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COVID-19 related insolvency FAQs

Many businesses run into difficulties from time to time but COVID-19 has led to unprecedented problems for almost all businesses.

Uncertainty is everywhere; not just the unknown extent and duration of the restrictions being applied but also the ever-evolving degree and timing of government assistance to be offered.

The questions and answers below are intended as guidance to business in the principles that should be applied and the range of options that are available to help.

If there are concerns about solvency it is essential that the interests of creditors are looked after as a priority. That means that it would certainly be wrong to continue trading if there is no reasonable prospect of paying the liabilities that are being incurred. If you can’t see how such creditors are going to be paid then trading should cease.

It may be possible to borrow money, and the government has announced material help in the form of guarantees (as well as some grant funding and rates relief for small businesses). It is now clear that personal guarantees will not be required for loans up to £250,000, but bear in mind that any loan will have to be repaid in due course.  Is it reasonable to assume that the business will generate enough cash when things pick up to repay such loans?  Or are the losses being incurred simply too much to be financed?

In normal circumstances, personal liability can result from allowing a company to continue trading beyond the point where you knew or ought to have concluded that there was no reasonable prospect of avoiding insolvent liquidation (wrongful trading).  This is a hindsight judgement made in the event that the company fails.  Case law shows that directors are entitled to take reasonable commercial risk and it seems likely that leeway will be allowed for the special uncertainties due to the virus.

Key to a successful defence is to have good financial information and projections and for directors to record (in writing) that their decision to trade on is taken with the interest of creditors in mind, and to evidence the review of that decision regularly.  The Government has announced a temporary suspension of the wrongful trading provisions (until 1 June 2020) but we recommend proper recording of decisions anyway.

Priority must be given to paying for necessary supplies, including staff costs, to keep the business going. Only if there is a surplus can historic creditors be paid, and they ought to be treated equally.

If you are having to stretch creditor terms then communication is important – creditors will understand the underlying difficulty but will need some proposal or at least prospect of payment. And bear in mind that they too are likely to be under pressure.

The Government has announced measures to stop enforcement of creditor claims, including the forfeiture of leases by landlords, but bear in mind that the liabilities will still need to be paid and the moratorium will not last forever.

There is an automatic deferment of VAT falling due between 20 March and 30 June 2020 and also of the second self assessment income tax payment due on 31 July 2020.

In the event that a business is unable to pay its tax liabilities by the due date, it might be possible to enter into a Time to Pay arrangement (TTP) with HMRC provided that they believe these liabilities could be met in the future, whether this be Corporation Tax, PAYE and NI, VAT, Self-Assessment etc.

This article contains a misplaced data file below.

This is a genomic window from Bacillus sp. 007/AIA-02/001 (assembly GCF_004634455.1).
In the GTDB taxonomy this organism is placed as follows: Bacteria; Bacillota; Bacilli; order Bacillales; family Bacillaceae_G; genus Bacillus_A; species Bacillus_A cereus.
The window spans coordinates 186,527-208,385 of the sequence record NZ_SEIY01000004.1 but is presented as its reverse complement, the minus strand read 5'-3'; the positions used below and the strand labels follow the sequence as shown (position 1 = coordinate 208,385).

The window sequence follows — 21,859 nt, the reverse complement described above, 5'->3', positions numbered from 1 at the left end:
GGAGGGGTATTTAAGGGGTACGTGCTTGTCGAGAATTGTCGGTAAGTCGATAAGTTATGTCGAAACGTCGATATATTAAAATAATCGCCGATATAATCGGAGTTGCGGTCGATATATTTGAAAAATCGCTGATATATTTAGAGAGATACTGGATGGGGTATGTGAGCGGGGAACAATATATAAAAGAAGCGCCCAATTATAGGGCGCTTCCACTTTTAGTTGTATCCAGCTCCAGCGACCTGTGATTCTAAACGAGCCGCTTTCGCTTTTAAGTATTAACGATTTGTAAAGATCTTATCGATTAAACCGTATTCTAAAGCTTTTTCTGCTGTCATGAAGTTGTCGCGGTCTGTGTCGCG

These measures can result in the deferment of liabilities, providing cashflow relief in these periods of disruption. Be sure to check out our Cashflow and Coronavirus blog and HMRC guidance for more detailed information on this.

If the demand gap or supply constraint is temporary then the temptation is to cease operations, minimise outgoings and wait for better times to arrive.

The Coronavirus Jobs Retention Scheme is an essential tool in reducing staff costs without having to make redundancies.

It may be difficult to cut other costs, or fixed costs such as rent or chattel leasing/hire payments. Reducing these costs will require negotiation and agreement.

If there is no way to fund the creditor pressure (or if you feel that the losses are just unrecoverable) then trading should cease and the company may need to go into a formal insolvency process. Advice from one of our Business Recovery team to review options is essential.

WE’RE HERE TO HELP

Running a business with the uncertainty of how long this will continue is a big challenge. Our specialist team is continuously monitoring the situation and updating our dedicated webpage. Find out the latest news and advice at https://www.pkf-francisclark.co.uk/coronavirus-updates/ or get in touch if you need some business advice.

FEATURING: Lucinda Coleman
Lucinda is a partner in PKF Francis Clark’s Business Recovery team, she is a Chartered Accountant and a Licensed Insolvency Practitioner with the ICAEW (Institute… read more
FEATURING: Stephen Hobson
Stephen is a consultant and a highly experienced Licensed Insolvency Practitioner. He qualified with a large international practice in London working on corporate investigations and… read more
FEATURING: Nicholas Harris
Nick joined Francis Clark as a graduate trainee in 2004 and qualified as a Chartered Accountant in 2007. He has specialised in Business Recovery and… read more
FEATURING: Scott Bebbington
Scott joined Francis Clark Business Recovery as a trainee in 2012 having previously graduated from Cardiff University. He qualified as a Chartered Accountant in 2016.… read more
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